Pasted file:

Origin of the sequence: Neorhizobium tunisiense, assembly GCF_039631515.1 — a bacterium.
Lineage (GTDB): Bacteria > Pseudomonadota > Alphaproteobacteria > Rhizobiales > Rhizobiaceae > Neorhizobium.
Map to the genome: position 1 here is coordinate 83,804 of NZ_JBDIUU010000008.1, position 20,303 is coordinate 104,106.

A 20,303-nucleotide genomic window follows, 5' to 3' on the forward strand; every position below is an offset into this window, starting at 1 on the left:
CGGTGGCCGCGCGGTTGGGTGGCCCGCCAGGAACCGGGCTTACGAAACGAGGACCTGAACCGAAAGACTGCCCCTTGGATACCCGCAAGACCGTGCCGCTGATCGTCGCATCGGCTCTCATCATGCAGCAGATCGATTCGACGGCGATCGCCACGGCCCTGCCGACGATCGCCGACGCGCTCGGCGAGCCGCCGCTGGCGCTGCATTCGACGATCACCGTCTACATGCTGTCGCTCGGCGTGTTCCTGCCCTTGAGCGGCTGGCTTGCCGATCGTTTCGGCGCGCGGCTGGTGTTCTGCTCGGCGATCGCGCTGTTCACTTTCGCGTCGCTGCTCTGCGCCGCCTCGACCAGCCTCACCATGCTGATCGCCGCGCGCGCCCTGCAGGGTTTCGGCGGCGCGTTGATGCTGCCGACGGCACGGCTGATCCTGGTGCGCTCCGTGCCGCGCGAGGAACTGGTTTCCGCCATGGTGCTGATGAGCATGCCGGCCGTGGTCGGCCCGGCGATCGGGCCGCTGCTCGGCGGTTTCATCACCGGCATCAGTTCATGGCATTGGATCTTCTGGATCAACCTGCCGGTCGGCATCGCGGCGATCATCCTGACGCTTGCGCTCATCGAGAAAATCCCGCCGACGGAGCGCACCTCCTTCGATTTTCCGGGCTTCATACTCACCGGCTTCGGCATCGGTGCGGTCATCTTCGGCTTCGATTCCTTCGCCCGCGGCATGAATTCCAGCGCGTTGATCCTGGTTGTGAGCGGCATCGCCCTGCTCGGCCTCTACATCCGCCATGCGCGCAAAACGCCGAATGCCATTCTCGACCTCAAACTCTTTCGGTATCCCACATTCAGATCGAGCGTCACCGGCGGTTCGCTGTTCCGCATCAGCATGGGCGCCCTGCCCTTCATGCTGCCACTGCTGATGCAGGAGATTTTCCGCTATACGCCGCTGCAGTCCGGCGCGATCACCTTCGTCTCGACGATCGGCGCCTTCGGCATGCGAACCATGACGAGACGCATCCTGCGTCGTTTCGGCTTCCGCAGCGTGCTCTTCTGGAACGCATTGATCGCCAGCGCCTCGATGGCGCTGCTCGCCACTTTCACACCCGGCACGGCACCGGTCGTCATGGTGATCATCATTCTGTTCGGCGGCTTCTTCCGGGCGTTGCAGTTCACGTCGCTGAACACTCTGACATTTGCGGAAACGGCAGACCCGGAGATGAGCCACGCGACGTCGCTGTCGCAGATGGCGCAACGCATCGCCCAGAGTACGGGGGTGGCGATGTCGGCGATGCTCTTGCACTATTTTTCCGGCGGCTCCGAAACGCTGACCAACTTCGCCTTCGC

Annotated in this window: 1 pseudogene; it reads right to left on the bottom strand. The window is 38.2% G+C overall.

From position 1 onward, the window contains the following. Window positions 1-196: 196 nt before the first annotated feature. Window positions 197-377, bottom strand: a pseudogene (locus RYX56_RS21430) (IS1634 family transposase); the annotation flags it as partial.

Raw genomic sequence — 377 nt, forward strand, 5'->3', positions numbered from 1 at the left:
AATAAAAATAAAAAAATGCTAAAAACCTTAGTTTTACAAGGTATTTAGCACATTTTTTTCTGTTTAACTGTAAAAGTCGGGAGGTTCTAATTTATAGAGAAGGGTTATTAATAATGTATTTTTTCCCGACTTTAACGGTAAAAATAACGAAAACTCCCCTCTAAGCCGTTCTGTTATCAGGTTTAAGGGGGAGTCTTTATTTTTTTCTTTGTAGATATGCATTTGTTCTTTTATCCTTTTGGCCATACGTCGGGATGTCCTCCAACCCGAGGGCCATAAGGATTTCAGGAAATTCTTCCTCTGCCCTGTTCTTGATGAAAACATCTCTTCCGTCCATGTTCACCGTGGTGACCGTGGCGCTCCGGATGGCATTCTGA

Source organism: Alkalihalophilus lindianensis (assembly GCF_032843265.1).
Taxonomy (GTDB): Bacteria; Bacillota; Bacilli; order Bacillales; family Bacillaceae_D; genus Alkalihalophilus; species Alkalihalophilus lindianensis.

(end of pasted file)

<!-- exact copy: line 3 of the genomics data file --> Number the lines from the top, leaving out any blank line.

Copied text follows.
Map to the genome: position 1 here is coordinate 83,804 of NZ_JBDIUU010000008.1, position 20,303 is coordinate 104,106.